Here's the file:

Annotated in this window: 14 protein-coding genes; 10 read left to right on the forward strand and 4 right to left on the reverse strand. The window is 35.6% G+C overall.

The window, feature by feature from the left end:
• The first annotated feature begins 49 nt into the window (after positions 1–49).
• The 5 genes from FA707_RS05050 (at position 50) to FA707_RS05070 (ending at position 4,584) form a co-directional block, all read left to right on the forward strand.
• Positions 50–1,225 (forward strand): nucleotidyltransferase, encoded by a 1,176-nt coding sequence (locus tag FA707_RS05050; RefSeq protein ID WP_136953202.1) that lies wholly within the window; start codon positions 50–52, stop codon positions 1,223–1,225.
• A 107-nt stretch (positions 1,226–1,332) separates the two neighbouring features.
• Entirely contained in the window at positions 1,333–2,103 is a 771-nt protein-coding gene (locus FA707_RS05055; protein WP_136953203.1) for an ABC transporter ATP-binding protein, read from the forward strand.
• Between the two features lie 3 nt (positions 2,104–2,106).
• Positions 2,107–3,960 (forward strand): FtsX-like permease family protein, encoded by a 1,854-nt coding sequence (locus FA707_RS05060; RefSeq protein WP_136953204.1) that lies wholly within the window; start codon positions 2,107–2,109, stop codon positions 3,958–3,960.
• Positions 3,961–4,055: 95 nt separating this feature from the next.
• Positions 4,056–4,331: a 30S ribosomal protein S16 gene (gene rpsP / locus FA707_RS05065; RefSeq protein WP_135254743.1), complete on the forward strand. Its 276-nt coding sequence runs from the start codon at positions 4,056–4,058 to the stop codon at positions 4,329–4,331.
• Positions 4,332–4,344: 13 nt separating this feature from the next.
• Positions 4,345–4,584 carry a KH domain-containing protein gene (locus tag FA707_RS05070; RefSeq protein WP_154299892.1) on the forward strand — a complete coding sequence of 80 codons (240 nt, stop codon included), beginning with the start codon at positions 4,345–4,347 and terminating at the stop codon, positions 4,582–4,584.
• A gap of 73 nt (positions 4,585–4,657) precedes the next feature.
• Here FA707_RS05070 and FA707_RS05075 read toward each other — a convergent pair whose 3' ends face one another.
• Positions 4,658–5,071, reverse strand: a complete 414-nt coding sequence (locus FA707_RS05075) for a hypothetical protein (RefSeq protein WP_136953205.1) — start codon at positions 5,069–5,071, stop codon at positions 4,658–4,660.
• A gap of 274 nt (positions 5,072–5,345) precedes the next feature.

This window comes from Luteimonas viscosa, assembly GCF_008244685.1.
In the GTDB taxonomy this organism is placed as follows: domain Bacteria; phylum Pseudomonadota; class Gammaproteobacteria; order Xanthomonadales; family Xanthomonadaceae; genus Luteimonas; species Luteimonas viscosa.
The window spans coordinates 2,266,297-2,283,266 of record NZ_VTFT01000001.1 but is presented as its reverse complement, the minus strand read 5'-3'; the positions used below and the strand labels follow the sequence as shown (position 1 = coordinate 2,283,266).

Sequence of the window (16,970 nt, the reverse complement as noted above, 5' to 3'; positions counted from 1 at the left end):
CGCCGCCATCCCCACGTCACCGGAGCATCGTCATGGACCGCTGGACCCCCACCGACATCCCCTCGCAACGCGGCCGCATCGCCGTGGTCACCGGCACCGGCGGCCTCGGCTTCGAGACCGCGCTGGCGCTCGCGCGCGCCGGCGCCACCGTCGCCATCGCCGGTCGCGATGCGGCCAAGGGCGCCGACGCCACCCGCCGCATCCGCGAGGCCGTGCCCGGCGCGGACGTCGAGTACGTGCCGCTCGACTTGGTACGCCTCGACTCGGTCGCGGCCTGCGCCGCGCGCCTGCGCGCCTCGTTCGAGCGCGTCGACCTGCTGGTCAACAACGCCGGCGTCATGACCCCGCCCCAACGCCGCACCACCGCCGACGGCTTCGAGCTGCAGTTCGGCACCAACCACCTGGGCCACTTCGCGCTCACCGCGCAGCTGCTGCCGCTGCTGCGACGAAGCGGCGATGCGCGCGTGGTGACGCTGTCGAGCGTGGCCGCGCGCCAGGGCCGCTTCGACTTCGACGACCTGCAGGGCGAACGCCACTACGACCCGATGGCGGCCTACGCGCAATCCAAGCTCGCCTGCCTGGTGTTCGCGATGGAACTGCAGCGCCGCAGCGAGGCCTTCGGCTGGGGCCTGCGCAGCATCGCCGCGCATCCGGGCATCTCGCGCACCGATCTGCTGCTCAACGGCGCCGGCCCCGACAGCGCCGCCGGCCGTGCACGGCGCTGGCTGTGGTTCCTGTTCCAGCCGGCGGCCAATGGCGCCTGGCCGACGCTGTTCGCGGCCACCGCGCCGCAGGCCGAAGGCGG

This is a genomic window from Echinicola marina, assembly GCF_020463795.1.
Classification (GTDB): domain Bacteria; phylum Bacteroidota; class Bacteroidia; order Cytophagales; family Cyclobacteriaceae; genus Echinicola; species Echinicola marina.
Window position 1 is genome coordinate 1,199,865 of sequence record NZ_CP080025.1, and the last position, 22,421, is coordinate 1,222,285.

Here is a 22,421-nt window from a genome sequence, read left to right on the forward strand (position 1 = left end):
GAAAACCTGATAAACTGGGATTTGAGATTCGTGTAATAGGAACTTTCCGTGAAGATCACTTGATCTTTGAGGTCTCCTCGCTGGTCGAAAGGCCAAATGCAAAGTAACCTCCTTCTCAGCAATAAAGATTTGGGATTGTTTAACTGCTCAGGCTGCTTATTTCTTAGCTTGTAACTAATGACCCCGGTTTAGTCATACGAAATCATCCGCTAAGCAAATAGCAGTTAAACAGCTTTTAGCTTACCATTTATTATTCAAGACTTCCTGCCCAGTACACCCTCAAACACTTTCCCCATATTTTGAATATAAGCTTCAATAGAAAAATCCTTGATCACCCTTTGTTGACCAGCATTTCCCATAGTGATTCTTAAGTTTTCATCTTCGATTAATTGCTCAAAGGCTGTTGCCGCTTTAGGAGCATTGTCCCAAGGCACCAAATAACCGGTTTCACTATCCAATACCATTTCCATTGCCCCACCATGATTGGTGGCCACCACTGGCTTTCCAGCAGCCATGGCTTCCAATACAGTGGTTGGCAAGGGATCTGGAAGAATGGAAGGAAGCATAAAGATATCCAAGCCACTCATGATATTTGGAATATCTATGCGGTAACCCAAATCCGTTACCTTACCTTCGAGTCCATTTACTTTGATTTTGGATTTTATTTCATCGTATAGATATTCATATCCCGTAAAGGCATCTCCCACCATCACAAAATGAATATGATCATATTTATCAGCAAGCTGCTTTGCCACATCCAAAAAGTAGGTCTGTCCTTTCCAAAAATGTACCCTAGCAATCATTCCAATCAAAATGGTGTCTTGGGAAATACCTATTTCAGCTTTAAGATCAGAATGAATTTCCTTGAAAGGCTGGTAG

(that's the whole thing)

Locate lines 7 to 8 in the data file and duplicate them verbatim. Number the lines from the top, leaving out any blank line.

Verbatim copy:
• Entirely contained in the window at positions 1,333–2,103 is a 771-nt protein-coding gene (locus FA707_RS05055; protein WP_136953203.1) for an ABC transporter ATP-binding protein, read from the forward strand.
• Between the two features lie 3 nt (positions 2,104–2,106).